Trending: 鈥楛a class="tw-word" href="/dictionary/prorogue">prorogue鈥橖/span>
Lookups spiked 12,000% on August 28, 2019
Searches for prorogue rose on August 28, 2019, after British Prime Minister Boris Johnson proposed a parliamentary procedure that would suspend the Parliament and effectively stop debate among elected officials on Brexit during a time when Britain does not yet have a trade agreement in place with the European Union. On the one hand, this could mean that there will not be enough time to avoid a "no deal" Brexit, but it could also mean that Johnson may try to use a shortened period of debate to force an agreement with Europe under the extra pressure. Limiting the role of the elected Parliament is being criticized as an anti-democratic move.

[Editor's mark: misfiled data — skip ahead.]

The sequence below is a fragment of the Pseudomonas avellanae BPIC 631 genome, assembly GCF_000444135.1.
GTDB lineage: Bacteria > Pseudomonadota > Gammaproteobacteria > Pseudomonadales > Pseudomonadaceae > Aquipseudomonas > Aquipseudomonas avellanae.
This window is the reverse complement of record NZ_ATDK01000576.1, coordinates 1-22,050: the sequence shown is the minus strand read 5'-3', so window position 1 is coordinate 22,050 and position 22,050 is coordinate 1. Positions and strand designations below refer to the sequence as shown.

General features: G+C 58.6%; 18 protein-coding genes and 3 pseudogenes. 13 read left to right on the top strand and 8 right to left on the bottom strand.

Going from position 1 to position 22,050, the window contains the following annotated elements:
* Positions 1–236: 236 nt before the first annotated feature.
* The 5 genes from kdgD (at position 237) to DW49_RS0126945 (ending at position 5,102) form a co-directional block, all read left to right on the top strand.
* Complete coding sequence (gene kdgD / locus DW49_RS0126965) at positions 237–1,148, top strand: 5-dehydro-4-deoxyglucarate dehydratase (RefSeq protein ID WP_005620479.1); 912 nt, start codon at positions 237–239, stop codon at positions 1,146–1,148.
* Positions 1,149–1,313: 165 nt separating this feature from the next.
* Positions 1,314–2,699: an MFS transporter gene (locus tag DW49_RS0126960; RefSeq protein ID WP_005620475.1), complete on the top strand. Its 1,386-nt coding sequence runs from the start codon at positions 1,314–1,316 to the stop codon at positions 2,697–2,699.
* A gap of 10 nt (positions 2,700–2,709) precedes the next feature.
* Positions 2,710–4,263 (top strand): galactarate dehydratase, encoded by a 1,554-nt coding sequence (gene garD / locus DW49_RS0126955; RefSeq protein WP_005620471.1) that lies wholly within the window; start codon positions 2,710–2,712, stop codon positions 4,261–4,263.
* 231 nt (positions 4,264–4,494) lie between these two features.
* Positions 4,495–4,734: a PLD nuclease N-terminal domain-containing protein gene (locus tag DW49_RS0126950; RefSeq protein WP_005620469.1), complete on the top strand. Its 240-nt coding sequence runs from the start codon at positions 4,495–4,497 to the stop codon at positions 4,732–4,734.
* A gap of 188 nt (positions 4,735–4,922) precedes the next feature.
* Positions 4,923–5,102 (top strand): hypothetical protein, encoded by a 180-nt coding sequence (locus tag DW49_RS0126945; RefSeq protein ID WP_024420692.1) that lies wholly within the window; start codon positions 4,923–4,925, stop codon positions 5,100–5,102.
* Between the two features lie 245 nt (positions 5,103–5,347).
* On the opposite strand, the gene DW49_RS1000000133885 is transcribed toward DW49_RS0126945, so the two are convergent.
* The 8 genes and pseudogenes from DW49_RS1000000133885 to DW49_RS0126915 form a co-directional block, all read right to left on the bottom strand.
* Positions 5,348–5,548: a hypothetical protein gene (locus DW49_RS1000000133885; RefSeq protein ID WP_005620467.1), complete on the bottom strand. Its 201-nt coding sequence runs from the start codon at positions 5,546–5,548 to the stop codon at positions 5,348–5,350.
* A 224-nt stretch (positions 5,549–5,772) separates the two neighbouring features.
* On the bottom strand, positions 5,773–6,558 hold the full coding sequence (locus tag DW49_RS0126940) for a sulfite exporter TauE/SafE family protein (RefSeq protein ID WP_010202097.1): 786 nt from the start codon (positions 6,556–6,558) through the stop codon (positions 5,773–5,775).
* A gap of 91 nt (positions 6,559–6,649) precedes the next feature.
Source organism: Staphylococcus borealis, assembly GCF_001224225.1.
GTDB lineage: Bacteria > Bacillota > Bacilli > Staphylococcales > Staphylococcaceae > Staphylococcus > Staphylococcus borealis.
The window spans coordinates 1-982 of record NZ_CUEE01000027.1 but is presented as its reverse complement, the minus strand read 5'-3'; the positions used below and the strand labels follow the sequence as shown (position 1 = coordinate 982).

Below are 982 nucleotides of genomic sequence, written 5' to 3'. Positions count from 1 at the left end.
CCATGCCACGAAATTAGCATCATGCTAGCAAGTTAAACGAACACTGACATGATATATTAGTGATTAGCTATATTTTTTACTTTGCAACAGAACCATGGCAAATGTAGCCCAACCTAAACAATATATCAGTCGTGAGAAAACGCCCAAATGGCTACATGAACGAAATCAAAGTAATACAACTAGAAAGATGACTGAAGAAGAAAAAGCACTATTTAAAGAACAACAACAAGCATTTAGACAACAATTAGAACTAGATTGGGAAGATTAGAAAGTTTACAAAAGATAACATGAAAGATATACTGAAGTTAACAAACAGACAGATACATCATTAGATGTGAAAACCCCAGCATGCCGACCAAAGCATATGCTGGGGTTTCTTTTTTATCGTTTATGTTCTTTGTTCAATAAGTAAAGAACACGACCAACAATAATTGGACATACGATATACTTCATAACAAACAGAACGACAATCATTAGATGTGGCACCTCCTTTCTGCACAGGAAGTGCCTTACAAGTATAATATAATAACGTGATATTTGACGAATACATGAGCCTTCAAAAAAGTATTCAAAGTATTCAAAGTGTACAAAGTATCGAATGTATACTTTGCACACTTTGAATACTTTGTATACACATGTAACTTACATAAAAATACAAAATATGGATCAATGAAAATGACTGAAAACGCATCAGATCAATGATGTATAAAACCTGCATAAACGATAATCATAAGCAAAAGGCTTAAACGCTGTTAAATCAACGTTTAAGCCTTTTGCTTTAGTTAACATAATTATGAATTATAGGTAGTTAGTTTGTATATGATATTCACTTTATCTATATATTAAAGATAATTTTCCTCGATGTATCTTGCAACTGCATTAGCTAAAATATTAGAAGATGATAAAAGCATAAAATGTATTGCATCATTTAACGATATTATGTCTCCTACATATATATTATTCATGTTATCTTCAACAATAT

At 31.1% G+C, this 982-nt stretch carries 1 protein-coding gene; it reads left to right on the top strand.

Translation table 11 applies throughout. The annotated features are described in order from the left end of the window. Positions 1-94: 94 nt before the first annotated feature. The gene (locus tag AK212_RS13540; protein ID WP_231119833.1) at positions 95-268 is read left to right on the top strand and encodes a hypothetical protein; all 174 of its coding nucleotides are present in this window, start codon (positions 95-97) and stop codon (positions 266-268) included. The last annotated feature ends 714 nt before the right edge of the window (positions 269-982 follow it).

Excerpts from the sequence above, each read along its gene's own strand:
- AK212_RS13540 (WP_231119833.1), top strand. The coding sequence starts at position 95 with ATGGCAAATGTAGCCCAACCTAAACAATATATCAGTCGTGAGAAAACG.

Jeremy Corbyn accuses Boris Johnson of carrying out a "smash and grab on our democracy" by asking the Queen to suspend Parliament— BBC Politics (@BBCPolitics) August 28, 2019
The Labour leader says MPs will attempt legislation to stop the move
Latest: http://t.co/u3TmfwRBRj #Brexit #Prorogation pic.twitter.com/t7mj5XeEAz
Prorogue means "to terminate a session of (something, such as a British parliament) by royal prerogative" or "to suspend or end a legislative session."
Prorogue came to English from French in the 1400s; the French term came from the Latin word prorogare, meaning "to prolong" or "to defer." It ultimately derives from the combination of the Latin words pro- ("before") and rogare ("to ask").
Prorogation ends a session of Parliament until the beginning of the next session, which follows a ceremonial speech by the Queen. By contrast, when Parliament is dissolved, the session ends and an election takes place before it is reconvened.
Trend Watch is a data-driven report on words people are looking up at much higher search rates than normal. While most trends can be traced back to the news or popular culture, our focus is on the lookup data rather than the events themselves.
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